- ATM Book Lesson 4
- Use seesaw breathing to create a freer breath. In this ATM, seesaw breathing is done in various positions: on your back, stomach, side, and kneeling.
- To do seesaw breathing: breathe in filling expanding your lungs. Hold your breath. Without breathing out, contract your chest pushing the air into your abdomen causing the abdomen to expand. Then contract your abdomen causing your chest to expand. Repeat, seesawing the chest and abdomen until you need to take in a new breath.
- Lying on your back with your knees bent (clarify position of knees over feet for optimal balance), explore the effect of breathing has on the movement of your chest, particularly the lifting of the sternum without lifting the spine from the floor.
- Then expand chest without breathing in. Compress chest (expand belly) without breathing out.
- Alternate, chest/stomach (seesaw breathing) a few times slowly and gently. Then repeat doing the movement as quickly as possible (but not hurried). Gargling sounds in belly?
- Do this seesaw motion, but independently of your breathing in and out.
- Lying on your stomach and breathing normally (not holding your breathe), alternate expanding your chest and then your stomach. First, notice if the chest and stomach touch the ground exactly in the middle. Then accentuate the diagonal ground contact, i.e. when you push out the chest, press the left side to the ground and when you push out the stomach, press the right side to the ground. Repeat along the other diagonal.
- Do seesaw breathing in the following positions:
- Lying on your right side with your head raised (with the help of your left hand).
- Lying on your left side with your head raised (with the help of your right hand).
- Lying on your back with your head and shoulders off the floor (you are supported with both forearms) and your head lowered until the chin touches the sternum.
- Lying on your back with your head and shoulders off the floor (you are supported with both forearms) and your head dropped back.
- Kneel with your head on the floor.
- Kneel with your head on the floor and left knee a little closer to your head. Then with your right knee closer.
- Sitting with your soles together, with your right hand touching the lower left ribs and your left hand touching the lower right ribs, and with your head lowered.
- Indicate focus or key principles that are made explicit in the teaching
- 11 and 12 reverse your relationship with gravity: to expand the belly, the ribs must contract but now have to do that in an action aganist, rather than with, gravity; similarly, pushing with the diaphragm has to lift the contents of the abdomen against gravity rather than pushing down into gravity.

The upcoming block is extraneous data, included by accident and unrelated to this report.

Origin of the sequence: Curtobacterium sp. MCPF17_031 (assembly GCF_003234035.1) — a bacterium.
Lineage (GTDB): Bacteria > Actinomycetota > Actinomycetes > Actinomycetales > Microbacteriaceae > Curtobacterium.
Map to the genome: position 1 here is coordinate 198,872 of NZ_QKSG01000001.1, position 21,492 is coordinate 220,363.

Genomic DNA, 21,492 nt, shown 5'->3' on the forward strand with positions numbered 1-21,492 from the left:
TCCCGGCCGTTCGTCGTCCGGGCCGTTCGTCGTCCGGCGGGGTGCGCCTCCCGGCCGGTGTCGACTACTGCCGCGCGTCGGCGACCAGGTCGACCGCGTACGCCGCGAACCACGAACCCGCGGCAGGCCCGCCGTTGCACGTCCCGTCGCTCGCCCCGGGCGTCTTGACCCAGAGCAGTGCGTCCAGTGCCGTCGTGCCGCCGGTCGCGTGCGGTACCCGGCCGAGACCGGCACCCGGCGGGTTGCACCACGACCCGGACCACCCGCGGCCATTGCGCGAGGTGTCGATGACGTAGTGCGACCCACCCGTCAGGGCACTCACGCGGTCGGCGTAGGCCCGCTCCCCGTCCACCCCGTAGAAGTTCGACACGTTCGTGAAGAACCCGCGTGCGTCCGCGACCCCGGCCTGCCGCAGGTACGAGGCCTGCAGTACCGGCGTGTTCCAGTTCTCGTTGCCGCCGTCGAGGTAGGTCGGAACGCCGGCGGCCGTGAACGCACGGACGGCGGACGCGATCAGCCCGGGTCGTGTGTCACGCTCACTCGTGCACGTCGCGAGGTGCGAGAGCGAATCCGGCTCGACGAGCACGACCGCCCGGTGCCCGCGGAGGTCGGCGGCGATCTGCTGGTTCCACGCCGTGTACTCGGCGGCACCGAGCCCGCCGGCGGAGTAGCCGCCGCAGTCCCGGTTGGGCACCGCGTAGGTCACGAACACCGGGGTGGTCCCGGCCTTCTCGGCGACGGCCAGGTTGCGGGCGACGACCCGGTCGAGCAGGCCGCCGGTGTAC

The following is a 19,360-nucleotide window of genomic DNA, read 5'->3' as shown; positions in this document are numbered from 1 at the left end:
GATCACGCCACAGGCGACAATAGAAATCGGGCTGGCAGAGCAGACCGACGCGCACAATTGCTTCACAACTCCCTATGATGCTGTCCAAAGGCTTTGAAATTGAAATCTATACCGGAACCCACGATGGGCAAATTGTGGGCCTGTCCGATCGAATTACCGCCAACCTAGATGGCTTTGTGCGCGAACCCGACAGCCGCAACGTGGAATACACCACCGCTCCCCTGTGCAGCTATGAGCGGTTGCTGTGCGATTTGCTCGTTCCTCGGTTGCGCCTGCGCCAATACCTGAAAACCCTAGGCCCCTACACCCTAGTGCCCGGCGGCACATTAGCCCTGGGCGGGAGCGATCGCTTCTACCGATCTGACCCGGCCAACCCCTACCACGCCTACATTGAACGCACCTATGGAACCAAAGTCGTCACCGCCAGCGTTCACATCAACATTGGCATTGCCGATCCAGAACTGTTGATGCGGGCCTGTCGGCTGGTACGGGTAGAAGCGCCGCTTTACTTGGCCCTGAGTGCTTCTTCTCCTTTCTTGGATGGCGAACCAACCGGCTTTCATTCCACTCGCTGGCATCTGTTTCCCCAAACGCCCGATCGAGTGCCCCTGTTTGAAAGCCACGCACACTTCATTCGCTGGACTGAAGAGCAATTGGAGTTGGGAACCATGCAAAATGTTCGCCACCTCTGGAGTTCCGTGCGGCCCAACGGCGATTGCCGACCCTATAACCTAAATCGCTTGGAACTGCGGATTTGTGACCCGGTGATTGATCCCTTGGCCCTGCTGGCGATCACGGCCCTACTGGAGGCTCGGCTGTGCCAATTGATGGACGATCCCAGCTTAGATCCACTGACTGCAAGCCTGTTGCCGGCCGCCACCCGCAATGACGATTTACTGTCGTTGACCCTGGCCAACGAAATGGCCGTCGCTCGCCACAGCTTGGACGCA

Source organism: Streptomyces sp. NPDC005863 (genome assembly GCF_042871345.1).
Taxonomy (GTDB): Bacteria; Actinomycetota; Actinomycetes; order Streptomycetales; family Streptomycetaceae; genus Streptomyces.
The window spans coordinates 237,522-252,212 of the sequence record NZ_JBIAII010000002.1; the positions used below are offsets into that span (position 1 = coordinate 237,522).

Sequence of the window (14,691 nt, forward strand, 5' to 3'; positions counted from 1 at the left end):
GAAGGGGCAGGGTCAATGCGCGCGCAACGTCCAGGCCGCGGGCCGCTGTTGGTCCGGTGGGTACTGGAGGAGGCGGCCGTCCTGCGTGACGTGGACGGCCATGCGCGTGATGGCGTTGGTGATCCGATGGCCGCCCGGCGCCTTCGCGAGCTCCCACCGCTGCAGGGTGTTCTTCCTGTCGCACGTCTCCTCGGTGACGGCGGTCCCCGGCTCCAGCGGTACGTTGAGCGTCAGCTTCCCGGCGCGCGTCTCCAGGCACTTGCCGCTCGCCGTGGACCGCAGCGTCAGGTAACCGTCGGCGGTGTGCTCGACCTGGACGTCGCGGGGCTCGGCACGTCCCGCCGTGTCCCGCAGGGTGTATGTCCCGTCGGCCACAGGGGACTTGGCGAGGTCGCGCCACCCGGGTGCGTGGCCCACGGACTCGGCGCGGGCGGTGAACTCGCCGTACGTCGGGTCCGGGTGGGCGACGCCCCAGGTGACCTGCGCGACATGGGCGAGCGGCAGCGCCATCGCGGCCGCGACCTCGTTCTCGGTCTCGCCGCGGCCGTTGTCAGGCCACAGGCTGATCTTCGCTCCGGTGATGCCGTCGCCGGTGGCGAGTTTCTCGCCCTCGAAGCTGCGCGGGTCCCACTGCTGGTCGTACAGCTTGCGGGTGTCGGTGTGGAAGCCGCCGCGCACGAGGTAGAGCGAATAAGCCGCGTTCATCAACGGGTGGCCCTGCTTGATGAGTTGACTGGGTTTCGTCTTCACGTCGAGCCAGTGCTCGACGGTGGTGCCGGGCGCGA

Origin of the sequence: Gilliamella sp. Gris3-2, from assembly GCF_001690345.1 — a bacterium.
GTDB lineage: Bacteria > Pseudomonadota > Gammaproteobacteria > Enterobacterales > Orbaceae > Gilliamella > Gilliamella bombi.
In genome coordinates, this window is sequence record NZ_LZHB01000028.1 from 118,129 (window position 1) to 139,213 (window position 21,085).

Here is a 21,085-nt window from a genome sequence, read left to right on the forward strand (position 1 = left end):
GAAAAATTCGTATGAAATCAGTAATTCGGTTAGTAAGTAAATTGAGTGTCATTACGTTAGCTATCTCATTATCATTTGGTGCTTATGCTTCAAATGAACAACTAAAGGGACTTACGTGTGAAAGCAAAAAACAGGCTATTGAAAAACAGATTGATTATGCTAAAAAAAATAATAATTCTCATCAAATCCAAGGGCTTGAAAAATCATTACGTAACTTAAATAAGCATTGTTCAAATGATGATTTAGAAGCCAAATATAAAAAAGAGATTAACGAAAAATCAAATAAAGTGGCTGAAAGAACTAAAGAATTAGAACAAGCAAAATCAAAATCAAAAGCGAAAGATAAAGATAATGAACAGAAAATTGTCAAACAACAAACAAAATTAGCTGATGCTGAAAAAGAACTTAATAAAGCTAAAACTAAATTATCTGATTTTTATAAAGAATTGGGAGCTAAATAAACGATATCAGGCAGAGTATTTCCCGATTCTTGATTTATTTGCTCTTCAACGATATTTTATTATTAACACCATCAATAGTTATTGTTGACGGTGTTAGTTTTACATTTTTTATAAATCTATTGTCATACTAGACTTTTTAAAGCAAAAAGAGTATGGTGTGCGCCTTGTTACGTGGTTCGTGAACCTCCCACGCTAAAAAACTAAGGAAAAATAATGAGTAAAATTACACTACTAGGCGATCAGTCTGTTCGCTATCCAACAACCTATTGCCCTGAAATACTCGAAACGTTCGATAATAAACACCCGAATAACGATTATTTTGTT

- See Theme Breathing
- Franz Wurm, Der aufrechte Gang (in Deutsch / German language)
Series 1 – Der aufrechte Gang – 09. Wippe
- ATM Basic Series Audio Set – Adapt Your Breathing to Your Needs
- Note that 1 explores the “pump” action of the (primarily) upper ribs, in lifting forwards. Then of course 2-4 explore the diaphragm as agent of breathing but also independent of breathing. 7-8 call on the bucket handle action of the lower ribs. – LynetteReid Nov 22, 2012
- I was very surprised teaching it recently to see how the 7-8 bucket handle motion can be missing from people, and then if the challenge of reversing the relationship to gravity in 11 isn’t met, 12 becomes very mysterious. – LynetteReid Nov 22, 2012
- Different postures and situations (e.g. swimming, walking, sitting, lying, singing, and playing the trombone) require different ways of breathing. People have habitual ways of breathing, e.g. to always expand the chest when breathing in. However, in this ATM, you learn that you can expand your chest when breathing in or when breathing out. By sensing these options, you gain more choice in how you breathe and can breathe in a way that is most efficient in any given situation.
- Freer breath and standing taller.
- I remember the first time I did this ATM in my training. I started with a lot of tightness in my shoulders and upper back. After this ATM I felt much better. The gentle expansion and contraction of the ribs and was like having a internal shoulder/back massage. – yedwab Sep 16, 2010
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